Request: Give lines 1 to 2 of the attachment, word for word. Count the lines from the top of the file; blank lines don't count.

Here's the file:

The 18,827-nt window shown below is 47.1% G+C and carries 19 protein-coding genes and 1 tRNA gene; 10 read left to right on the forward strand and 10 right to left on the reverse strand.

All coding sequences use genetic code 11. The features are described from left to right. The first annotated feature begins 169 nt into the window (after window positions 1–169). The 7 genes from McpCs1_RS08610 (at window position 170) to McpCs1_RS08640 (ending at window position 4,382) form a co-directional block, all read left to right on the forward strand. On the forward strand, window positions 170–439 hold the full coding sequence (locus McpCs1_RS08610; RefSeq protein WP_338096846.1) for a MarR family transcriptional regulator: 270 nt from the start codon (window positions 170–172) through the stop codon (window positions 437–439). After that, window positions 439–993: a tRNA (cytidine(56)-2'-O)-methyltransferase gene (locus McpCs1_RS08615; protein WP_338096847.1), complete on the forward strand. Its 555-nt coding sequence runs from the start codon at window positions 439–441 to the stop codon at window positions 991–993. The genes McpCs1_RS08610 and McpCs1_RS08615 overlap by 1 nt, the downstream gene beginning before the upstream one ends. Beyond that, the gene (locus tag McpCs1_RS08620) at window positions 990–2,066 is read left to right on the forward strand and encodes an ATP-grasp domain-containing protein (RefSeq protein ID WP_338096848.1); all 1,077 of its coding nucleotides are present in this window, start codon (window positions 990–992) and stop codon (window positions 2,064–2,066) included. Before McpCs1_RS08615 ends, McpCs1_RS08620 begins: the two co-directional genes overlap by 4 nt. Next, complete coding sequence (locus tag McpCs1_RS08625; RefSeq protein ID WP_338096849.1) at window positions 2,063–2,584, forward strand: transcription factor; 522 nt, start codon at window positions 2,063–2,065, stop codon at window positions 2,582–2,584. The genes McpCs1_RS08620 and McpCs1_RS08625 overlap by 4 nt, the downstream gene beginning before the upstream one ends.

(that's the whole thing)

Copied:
The 18,827-nt window shown below is 47.1% G+C and carries 19 protein-coding genes and 1 tRNA gene; 10 read left to right on the forward strand and 10 right to left on the reverse strand.

All coding sequences use genetic code 11. The features are described from left to right. The first annotated feature begins 169 nt into the window (after window positions 1–169). The 7 genes from McpCs1_RS08610 (at window position 170) to McpCs1_RS08640 (ending at window position 4,382) form a co-directional block, all read left to right on the forward strand. On the forward strand, window positions 170–439 hold the full coding sequence (locus McpCs1_RS08610; RefSeq protein WP_338096846.1) for a MarR family transcriptional regulator: 270 nt from the start codon (window positions 170–172) through the stop codon (window positions 437–439). After that, window positions 439–993: a tRNA (cytidine(56)-2'-O)-methyltransferase gene (locus McpCs1_RS08615; protein WP_338096847.1), complete on the forward strand. Its 555-nt coding sequence runs from the start codon at window positions 439–441 to the stop codon at window positions 991–993. The genes McpCs1_RS08610 and McpCs1_RS08615 overlap by 1 nt, the downstream gene beginning before the upstream one ends. Beyond that, the gene (locus tag McpCs1_RS08620) at window positions 990–2,066 is read left to right on the forward strand and encodes an ATP-grasp domain-containing protein (RefSeq protein ID WP_338096848.1); all 1,077 of its coding nucleotides are present in this window, start codon (window positions 990–992) and stop codon (window positions 2,064–2,066) included. Before McpCs1_RS08615 ends, McpCs1_RS08620 begins: the two co-directional genes overlap by 4 nt. Next, complete coding sequence (locus tag McpCs1_RS08625; RefSeq protein ID WP_338096849.1) at window positions 2,063–2,584, forward strand: transcription factor; 522 nt, start codon at window positions 2,063–2,065, stop codon at window positions 2,582–2,584. The genes McpCs1_RS08620 and McpCs1_RS08625 overlap by 4 nt, the downstream gene beginning before the upstream one ends.